Poland’s biggest oil refiner PKN Orlen is calculating losses related to tainted Russian oil supplies and will submit its claims. Russia halted oil supplies through its Druzhba export pipeline in April after the discovery of excessive levels of organic chloride, which can damage refinery equipment. Supplies of clean oil to Poland partially resumed in June. PKN and its smaller rival Lotos relied on seaborne oil supplies and existing inventories to keep their refineries working during the suspension of Russian deliveries.

Japanese oil refiners are studying measures to handle potential disruption to crude supply from the Middle East amid mounting tensions in the region. The measures include purchasing spot oil from other areas such as West Africa or the US as well as the use of national reserves. Two tankers, one operated by a Japanese shipping company, were attacked in the Gulf. The US blamed Iran for the attacks, raising concerns about a confrontation and driving up oil prices, despite Tehran denying involvement in the explosions at sea.

IEA: International Energy Agency, bpd: barrels per day, mn: million, bn: billion, tn: trillion, IOC: Indian Oil Corp, US: United States, LPG: liquefied petroleum gas, tmt: thousand metric tonne, VAT: Value Added Tax, HPCL: Hindustan Petroleum Corp Ltd, BPCL: Bharat Petroleum Corp Ltd, RIL: Reliance Industries Ltd, PAHAL: Pratyaksh Hastantarit Labh, PMUY: Pradhan Mantri Ujjwala Yojana, PDS: Public Distribution System, CAG: Comptroller and Auditor General, kg: kilogram, PPAC: Petroleum Planning and Analysis Cell, mt: million tonnes, ONGC: Oil and Natural Gas Corp, mtoe: million tonnes of oil equivalent, UAE: United Arab Emirates, DIPAM: Department of Investment and Public Asset Management, PSUs: Public Sector Undertakings, MoPNG: Ministry of Petroleum and Natural Gas, MRPL: Mangalore Refinery and Petrochemicals Ltd, US: United States, STEO: Short Term Energy Outlook, EIA: Energy Information Administration, OPEC: Organization of the Petroleum Exporting Countries, ADNOC: Abu Dhabi National Oil Company, boe: barrels of oil equivalent WTI: West Texas Intermediate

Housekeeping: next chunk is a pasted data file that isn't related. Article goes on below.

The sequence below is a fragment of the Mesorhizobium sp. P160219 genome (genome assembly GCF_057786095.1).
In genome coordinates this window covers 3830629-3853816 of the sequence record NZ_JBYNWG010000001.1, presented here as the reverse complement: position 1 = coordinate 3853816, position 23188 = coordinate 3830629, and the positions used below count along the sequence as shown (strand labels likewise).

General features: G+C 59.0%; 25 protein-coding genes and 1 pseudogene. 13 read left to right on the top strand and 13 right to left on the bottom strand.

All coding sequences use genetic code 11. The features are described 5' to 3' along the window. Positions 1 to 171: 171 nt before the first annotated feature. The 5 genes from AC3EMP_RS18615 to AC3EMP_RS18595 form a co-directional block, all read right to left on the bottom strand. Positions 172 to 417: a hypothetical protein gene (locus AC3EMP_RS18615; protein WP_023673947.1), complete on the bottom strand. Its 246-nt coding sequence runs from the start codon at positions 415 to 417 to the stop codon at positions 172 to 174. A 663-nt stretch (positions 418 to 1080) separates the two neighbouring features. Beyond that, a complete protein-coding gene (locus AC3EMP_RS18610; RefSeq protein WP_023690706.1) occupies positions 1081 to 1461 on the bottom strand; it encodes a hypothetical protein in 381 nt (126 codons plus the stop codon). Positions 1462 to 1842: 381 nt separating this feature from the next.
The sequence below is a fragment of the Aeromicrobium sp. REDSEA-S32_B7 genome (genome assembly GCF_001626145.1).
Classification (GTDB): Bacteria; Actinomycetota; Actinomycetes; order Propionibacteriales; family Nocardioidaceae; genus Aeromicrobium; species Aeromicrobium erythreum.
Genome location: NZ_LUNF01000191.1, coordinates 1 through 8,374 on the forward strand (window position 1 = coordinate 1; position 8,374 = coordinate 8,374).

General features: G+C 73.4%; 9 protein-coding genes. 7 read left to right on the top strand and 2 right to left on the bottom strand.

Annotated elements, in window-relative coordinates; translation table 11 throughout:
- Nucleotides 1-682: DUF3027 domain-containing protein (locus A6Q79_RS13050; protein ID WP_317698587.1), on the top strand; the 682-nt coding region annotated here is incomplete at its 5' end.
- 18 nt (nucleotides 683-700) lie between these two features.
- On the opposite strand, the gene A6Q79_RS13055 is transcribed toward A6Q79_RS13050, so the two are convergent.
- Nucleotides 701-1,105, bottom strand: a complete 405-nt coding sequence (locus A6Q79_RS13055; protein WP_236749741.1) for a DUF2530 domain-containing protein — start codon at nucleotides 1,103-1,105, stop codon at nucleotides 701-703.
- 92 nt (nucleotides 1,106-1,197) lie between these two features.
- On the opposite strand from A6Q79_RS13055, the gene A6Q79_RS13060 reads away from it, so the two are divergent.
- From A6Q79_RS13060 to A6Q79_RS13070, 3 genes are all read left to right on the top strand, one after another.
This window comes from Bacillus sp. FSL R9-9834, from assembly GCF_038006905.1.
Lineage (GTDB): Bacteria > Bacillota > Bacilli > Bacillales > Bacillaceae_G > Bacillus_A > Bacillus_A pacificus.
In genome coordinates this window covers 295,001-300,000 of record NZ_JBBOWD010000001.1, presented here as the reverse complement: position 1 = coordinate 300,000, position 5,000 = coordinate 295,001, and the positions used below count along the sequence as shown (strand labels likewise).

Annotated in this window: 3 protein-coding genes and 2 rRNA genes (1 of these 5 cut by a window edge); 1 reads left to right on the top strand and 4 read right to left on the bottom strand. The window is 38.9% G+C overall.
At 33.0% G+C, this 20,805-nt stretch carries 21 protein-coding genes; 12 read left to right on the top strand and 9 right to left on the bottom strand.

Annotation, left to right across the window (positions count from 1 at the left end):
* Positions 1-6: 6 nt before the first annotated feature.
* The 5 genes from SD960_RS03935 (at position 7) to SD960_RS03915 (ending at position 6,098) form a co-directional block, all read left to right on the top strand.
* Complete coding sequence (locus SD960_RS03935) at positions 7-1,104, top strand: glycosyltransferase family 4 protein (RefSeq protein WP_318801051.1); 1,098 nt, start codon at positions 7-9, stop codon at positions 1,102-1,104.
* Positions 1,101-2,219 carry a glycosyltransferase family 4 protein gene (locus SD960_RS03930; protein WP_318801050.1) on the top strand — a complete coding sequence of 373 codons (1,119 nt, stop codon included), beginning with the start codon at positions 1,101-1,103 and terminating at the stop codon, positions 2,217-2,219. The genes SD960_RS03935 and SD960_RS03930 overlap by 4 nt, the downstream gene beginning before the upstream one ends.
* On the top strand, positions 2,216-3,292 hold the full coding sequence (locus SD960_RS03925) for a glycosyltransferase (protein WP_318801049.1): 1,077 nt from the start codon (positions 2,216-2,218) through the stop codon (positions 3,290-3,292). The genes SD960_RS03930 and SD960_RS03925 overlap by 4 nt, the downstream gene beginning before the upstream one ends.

RIL’s talks on stake sale to Saudi Aramco stall

23 July. India’s Reliance Industries Ltd (RIL) talks to grant a minority stake in its refining assets to Saudi Aramco have hit a roadblock over the valuation and structure of the deal. Aramco plans to boost investment in refining and petrochemicals to secure new markets for its crude and sees growth in chemicals as central to its downstream strategy to reduce risk as oil demand slows. RIL had held talks on offering Aramco at least 20 percent in a special purpose vehicle covering refining, petrochemicals and marketing, and with a focus on expansion. RIL operates the world’s biggest refining complex with capacity to process 1.4 mn barrels per day (bpd) of oil at Jamnagar in western India. It plans to expand capacity to 2 mn bpd by 2030, according to plans shared with the Indian government. Aramco and the United Arab Emirates’ national oil company ADNOC teamed up with state-run Indian refiners last year in a plan to build a 1.2 mn bpd refinery and petrochemical project in India’s Maharashtra state.

Source: Reuters

2k litre diesel siphoned off from IOC pipeline

23 July. Diesel worth several crores of rupees was being siphoned off from Indian Oil Corp (IOC) Barauni-Kanpur pipeline in city’s Karchana police circle, police has said. An FIR has been lodged against unknown persons by IOC. In the FIR, IOC authorities have pointed out that the supply was being meddled with since 12 July.

Source: The Economic Times

Instructed committee to increase private participation in LPG business: Pradhan

22 July. A government committee constituted to liberalise the auto fuel retail sector has also been instructed by the oil ministry to suggest ways to increase private participation in the liquefied petroleum gas (LPG) retail, Oil Minister Dharmendra Pradhan said. Currently, parallel or private marketers are not allowed to sell subsidised LPG and are operating in the packed domestic LPG, packed commercial LPG, industrial LPG, and auto LPG space, the plan by the oil ministry to allow private players in the subsidised LPG ecosystem has already made LPG distributors from Indian Oil Corp (IOC), Bharat Petroleum Corp Ltd (BPCL), and Hindustan Petroleum Corp Ltd (HPCL) apprehensive.  The oil ministry had set up a panel comprising five members including economist Kirit Parikh, former petroleum secretary G C Chaturvedi, former IOC chairman M A Pathan, Indian Institute of Management Ahmedabad Director Errol D’souza, and a joint secretary in the petroleum ministry. According to the oil ministry, during the last financial year (2018-2019), the share of parallel marketers in total packed domestic LPG sale segment stood at 0.7 percent, packed commercial/industrial LPG segment was at 21 percent and auto LPG segment at 55 percent. As of 1 April 2019, public sector undertaking (PSU) oil marketing companies (OMCs) such as IOC, BPCL and HPCL together have 265.4 mn active LPG customers in the domestic category that are being served by 23,737 LPG distributors. PSU OMCs have a total of 192 LPG bottling plants all over India with rated bottling capacity of about 18.3 mn metric tonnes per annum. Moreover, the three PSU OMCs added more than 3,500 LPG distributors in financial year 2018-19.